The Minister rightly paid tribute to the work of the Wellcome Foundation in making possible the British effort towards mapping the human genome. In the United States, commercial investment in the Celera company has pushed the project forward. That company appears to take an aggressive stance, and it is clear that it wants to hang on to certain parts of the intellectual property in this matter. What discussions has the Minister's Department had with that company to establish whether its approach is compatible with the United Kingdom approach that she outlined? Here, the approach is to make the information open and available to all scientists, but that does not match the impression that I get of Celera's attitude.

Ms Hewitt

It is fair to say that the competition from Celera has helped to speed up the work of the human genome project. In this field, as in many others, competition has produced real benefits. We will be watching with great interest to see, for instance, what statements have been made today by the director of Celera about the terms on which medical and scientific researchers will have access to the human genome data that they have decoded.

It is also worth saying that because Celera took a different approach to the decoding of the human genome alphabet, there may well be real advantages to come as scientists compare the different alphabets arrived at through the different scientific methods.

Mr. Nigel Beard (Bexleyheath and Crayford)

I welcome my hon. Friend's statement on a major event in the progress of scientific understanding. What plans are there to publish the benefits of this breakthrough for the prevention, diagnosis and treatment of illness, and to indicate the regulatory process? In that way, public fears may be answered and reduced, and will not impede the application of this new science, in which Britain excels.

Ms Hewitt

My hon. Friend makes an important point. It is worth stressing that we should not expect immediate changes in the treatment or diagnosis of disease as a result of the work that has so far been done by the human genome project. The project has created the genetic map that will provide the foundation for a revolution in medical diagnosis and treatment that is yet to come. We can see, even from the publicity that there has already been about today's announcement, that the public will soon come to appreciate the extraordinary implications and the scale of importance of the milestone that has been passed today.

Mr. Michael Fabricant (Lichfield)

The Minister is right to play down expectations of immediate cures. I believe that Gray's "Anatomy" was first published in 1858, but it was some 70 years before people realised the link between the islets of Langerhans and insulin.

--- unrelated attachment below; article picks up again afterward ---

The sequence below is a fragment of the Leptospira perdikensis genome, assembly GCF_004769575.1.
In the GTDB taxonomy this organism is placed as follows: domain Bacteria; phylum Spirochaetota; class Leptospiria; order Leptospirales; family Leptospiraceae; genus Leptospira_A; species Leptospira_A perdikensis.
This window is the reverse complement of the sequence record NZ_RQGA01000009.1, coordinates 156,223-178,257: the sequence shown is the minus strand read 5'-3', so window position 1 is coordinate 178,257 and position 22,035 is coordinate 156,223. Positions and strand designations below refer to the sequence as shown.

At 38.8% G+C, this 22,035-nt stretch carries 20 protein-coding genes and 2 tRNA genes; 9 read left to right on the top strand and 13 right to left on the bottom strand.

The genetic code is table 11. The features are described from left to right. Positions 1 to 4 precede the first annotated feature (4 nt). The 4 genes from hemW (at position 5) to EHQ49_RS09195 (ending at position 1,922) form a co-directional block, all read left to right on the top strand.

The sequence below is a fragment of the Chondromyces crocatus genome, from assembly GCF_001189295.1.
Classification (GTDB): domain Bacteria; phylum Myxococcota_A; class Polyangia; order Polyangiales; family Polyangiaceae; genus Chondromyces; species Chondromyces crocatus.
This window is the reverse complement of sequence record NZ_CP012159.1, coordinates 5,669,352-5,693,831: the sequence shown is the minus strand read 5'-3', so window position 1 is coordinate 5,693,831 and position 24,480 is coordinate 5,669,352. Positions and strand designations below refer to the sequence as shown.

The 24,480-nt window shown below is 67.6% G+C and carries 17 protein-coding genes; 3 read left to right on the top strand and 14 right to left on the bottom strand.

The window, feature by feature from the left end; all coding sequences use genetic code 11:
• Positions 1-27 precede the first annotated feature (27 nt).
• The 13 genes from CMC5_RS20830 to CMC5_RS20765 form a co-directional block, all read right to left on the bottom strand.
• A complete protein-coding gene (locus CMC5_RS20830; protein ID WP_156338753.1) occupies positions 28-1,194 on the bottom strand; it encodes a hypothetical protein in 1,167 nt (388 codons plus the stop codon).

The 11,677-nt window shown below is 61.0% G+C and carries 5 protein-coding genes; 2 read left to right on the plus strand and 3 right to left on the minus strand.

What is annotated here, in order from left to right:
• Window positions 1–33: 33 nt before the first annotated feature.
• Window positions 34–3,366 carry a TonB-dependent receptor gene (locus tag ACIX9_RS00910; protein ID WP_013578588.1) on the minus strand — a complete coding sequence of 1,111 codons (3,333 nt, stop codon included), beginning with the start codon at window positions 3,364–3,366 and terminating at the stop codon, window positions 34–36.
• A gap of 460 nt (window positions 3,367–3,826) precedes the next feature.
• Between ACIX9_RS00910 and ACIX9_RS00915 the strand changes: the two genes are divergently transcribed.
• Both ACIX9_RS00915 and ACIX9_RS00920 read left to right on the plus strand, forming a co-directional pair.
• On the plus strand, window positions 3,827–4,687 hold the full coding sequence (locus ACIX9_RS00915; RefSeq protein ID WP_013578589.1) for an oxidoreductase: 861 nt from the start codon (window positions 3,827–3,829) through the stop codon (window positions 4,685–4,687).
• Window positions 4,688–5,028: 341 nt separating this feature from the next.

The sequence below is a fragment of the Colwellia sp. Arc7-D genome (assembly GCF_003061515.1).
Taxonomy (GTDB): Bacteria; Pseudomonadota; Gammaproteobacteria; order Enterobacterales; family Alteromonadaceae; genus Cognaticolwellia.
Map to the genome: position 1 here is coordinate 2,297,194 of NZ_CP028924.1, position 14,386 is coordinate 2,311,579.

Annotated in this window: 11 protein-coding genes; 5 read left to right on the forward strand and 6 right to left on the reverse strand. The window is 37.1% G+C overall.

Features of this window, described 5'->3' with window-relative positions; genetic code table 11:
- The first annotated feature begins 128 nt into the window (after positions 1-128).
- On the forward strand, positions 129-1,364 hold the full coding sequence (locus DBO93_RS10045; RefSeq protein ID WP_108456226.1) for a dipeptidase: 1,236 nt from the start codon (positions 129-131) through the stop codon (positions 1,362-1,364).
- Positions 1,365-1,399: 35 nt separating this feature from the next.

Can the Minister assure the House that the Government will take no steps to prevent any further research into human stem cells or similar tissue? That is the key that can open the door to the cures for many dysfunctions, including cancer and other congenital diseases, yet there are many siren voices who argue that any research on human cells should be banned.

Ms Hewitt

I am advised that the chief medical officer's working group is considering that issue. His advice has not yet come to the Government, and we have therefore not yet made a decision.

Dr. Howard Stoate (Dartford)

I add my congratulations to the many scientists internationally who have achieved this wonderful goal today. It has already been likened in importance to the invention of the wheel. However, many right hon. and hon. Members have echoed the real worries surrounding the issue, and I am pleased that the Minister has already accepted that there is the possibility of a genetic underclass. We need to be very careful about how the technology is rolled out.

May I call for an early and swift debate on this matter? Public opinion is quite sensitive at the moment, because of genetically modified foods, BSE and the like. I urge my hon. Friend to ask her ministerial colleagues if we can have a debate as soon as possible on the wide and significant issues raised by this extremely important discovery.

Ms Hewitt

I am sure that my right hon. Friend the Leader of the House will take notice of that further request for a debate on these important issues.

Dr. Julian Lewis (New Forest, East)

Are the Government not being uncharacteristically modest about the human genome project? Should they not at least have said a word of praise for the experimental laboratories in Walworth road and Millbank, whose successful trials in human cloning have led to the results that are so evident on the Government Back Benches?

Ms Hewitt

I had hoped that questions on the statement would pass without unfortunate references to human genetic treatment of such a kind. I shall resist following the hon. Gentleman.

If I may clarify the answer that I gave a moment ago, the working group led by the chief medical officer has completed its work, but the Government have not yet made a decision on it.